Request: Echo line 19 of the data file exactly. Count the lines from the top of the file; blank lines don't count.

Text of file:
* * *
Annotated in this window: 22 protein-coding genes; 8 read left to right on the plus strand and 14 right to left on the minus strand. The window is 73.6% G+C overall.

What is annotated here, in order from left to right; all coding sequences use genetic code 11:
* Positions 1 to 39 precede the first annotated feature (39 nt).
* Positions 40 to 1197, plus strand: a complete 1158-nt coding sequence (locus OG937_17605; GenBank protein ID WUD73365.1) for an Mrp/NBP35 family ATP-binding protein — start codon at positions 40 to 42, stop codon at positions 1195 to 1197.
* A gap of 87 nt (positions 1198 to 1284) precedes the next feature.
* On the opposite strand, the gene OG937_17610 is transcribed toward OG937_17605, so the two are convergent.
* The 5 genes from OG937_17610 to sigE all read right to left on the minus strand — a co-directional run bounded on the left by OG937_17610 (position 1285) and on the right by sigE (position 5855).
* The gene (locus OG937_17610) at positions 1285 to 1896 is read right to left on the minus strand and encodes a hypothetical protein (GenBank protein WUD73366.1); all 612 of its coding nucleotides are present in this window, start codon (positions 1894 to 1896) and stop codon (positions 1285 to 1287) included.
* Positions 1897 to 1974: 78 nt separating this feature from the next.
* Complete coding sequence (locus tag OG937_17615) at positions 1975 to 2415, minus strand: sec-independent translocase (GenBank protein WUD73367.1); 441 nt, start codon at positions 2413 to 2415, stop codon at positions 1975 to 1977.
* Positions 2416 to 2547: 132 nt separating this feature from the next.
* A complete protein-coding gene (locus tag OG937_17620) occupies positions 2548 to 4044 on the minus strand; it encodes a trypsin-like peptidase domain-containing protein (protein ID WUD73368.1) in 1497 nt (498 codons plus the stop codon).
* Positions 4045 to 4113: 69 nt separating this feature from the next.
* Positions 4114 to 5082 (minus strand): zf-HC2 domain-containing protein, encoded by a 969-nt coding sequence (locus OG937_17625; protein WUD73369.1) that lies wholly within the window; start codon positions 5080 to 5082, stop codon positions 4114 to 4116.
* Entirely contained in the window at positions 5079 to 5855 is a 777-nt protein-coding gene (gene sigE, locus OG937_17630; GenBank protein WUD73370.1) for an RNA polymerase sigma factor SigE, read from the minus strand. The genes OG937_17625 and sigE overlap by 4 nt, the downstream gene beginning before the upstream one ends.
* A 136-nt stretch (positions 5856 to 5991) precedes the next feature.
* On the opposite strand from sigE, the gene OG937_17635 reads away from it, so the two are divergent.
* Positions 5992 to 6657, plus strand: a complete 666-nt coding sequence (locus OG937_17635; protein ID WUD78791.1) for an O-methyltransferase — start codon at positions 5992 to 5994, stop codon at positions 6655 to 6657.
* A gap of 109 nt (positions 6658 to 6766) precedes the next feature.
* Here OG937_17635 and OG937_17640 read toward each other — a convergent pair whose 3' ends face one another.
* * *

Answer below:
* A gap of 109 nt (positions 6658 to 6766) precedes the next feature.